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UPDATE Jan. 28, 2016: Today Justin Trudeau’s Liberals tabled legislation to repeal Harper’s anti-union Bills C-377 and C-525. While the Conservative-majority senate has hinted it might block the repeal legislation, with no enforcement mechanism in place, these bills appear destined for the dustbin.
As Canada’s unions celebrate their first victory — the elimination of the Harper government’s union-reporting laws — their counterparts in the U.S. and U.K. are engaged in similar battles for workers’ rights.
Prime Minister Justin Trudeau has announced that his government will do away with the reporting rules required by Bill C-377. This legislation would have forced unions to declare any transactions made over $5,000, all salaries totaling more than $100,000 and details of all political activities starting in 2016.
While the failure of C-377 to make it to the New Year was worth toasting, the fight for workers’ rights — both at home and in the U.S. and the UK — is long from over.
Charles Smith, assistant professor in the Department of Political Science at the University of Saskatchewan, said unions in all three countries are facing similar challenges in the battle to sustain workers’ rights.
“C-377 was a direct way of saying: ‘the internal affairs of a union are not the internal affairs of the union,'” says the labour union and public policy expert. “It’s pretty clear that [C-377] was a way to…use the state to interfere in the affairs of labour unions, in democratic organizations [and] highlight the type of political work they do.”
A bill proposing amendments to union laws in the U.K., currently being debated in the British Parliament, has many similarities to C-377. Proposed by David Cameron’s Conservatives, the Trade Union Bill — coined as the biggest shake-up in Britain’s industrial legislation in 30 years — would make it harder for workers to strike if passed.
The bill also proposes changes to the process around which union members can pay into their union’s political fund, by replacing the current political levy opt-out system with an opt-in written-requirement for members.
According to a report in The Guardian, the effects of such a requirement would cost the British Labour Party — which relies on unions for about a third of its funding — up to £6 million in annual income.
The motivation behind the Tory’s Trade Union Bill was similar to what propelled C-377, says Smith.
“[Unions are] probably the best financed social movement on the centre left,” says Smith, who added that this is true in all three countries.
“They have a chain of income from their members… and it’s no secret that in these countries, the unions funnel some of that money into the political movement. They have done that forever. And it’s always been a thorn in the side of Conservative parties that they have this well funded opposition,” he says.
In the U.S., there is a case before the Supreme Court involving a challenge by 10 non-union California public school teachers demanding an end to mandatory union dues. At issue is legislation that requires non-union workers to pay fees equivalent to union dues in about 50 per cent of states in the U.S., including California.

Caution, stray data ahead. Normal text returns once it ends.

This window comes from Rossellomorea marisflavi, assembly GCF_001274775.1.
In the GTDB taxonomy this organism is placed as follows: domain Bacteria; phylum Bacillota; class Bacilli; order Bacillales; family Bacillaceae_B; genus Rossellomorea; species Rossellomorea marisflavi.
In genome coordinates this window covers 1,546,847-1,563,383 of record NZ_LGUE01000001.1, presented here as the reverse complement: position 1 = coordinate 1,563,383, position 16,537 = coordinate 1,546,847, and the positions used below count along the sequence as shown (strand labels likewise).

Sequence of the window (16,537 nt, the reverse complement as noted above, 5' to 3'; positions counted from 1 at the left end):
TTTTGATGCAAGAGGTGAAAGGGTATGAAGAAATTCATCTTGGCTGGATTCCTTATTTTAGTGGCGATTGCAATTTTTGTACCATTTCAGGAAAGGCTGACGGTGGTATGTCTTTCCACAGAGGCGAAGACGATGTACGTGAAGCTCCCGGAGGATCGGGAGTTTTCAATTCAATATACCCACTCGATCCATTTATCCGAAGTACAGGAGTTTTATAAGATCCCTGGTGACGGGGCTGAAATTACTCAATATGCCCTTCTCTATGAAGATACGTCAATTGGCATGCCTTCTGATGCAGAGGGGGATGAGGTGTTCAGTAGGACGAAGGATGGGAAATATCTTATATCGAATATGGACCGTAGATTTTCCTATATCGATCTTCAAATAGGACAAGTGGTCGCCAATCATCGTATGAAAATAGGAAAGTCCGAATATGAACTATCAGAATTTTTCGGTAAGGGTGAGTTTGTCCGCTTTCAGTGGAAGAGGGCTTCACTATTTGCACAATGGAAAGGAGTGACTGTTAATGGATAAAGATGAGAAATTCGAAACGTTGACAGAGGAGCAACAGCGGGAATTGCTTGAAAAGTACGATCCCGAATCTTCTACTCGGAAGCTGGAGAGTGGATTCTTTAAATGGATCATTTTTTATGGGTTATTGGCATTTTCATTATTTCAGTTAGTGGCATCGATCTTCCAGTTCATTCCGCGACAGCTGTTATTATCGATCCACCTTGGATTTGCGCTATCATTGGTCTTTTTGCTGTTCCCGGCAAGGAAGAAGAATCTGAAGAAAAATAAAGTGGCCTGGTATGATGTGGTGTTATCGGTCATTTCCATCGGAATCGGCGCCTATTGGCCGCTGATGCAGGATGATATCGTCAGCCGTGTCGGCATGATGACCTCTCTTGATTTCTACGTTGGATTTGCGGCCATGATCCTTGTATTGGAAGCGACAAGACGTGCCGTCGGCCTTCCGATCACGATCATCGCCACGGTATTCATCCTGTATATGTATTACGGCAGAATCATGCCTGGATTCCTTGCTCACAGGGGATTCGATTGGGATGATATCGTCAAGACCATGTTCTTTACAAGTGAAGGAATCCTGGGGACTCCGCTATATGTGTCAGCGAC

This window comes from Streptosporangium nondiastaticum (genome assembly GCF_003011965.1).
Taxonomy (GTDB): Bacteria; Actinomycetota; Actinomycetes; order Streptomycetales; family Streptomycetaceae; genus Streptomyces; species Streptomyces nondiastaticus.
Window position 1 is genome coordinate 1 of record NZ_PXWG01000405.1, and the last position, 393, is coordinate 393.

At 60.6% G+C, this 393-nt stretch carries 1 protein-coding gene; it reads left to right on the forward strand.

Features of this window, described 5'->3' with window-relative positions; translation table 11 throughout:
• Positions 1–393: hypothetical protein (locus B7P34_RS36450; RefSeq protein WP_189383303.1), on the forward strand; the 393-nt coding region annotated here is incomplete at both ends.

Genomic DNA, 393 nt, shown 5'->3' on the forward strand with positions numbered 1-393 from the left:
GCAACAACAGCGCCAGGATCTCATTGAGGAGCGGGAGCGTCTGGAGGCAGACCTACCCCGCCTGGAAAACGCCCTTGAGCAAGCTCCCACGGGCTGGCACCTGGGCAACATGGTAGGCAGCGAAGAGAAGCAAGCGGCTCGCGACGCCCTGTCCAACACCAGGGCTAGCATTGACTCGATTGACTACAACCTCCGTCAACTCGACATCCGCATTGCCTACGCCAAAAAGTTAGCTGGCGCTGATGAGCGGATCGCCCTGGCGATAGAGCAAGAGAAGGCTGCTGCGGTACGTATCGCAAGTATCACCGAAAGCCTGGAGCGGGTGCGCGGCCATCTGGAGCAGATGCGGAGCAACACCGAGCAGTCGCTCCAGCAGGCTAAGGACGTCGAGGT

The precedent at the centre of the case is based on a 1977 Supreme Court ruling that found unions were entitled to collect fees from non-union workers as long as no money was spent on political activities.
U.S. unions have warned that overturning the ruling and enabling non-union workers to stop paying fees equivalent to union dues would threaten funding to public sector unions by millions of dollars. This would dramatically decrease their political clout.
“It’s the same type of argument [as C-377 and the Trade Union Bill], that individual union dues are being used for political purposes against the will of the individual,” says Smith.
“It’s a cost argument. The right-wing supporters will say: ‘we’re not against the cost of bargaining — that ship has sailed. But we’re against…union dues being used for other purposes.'”
However, this scenario is a distortion, and unions must think “strategically” about combating, he says.
“Just imagine the scenario of a new teacher’s union organized for better education, so it supports a political party that wants more education dollars spent in the classroom.
“How do you separate that from a bargaining issue? You can’t,” says Smith.
Teuila Fuatai is a recent transplant to Canada from Auckland, New Zealand. She settled in Toronto in September following a five-month travel stint around the United States. In New Zealand, she worked as a general news reporter for the New Zealand Herald and APNZ News Service for four years after studying accounting, communication and politics at the University of Otago. As a student, she had her own radio show on the local university station and wrote for the student magazine. She is rabble’s labour beat reporter this year.
Photo: flickr/ Stephen L Harlow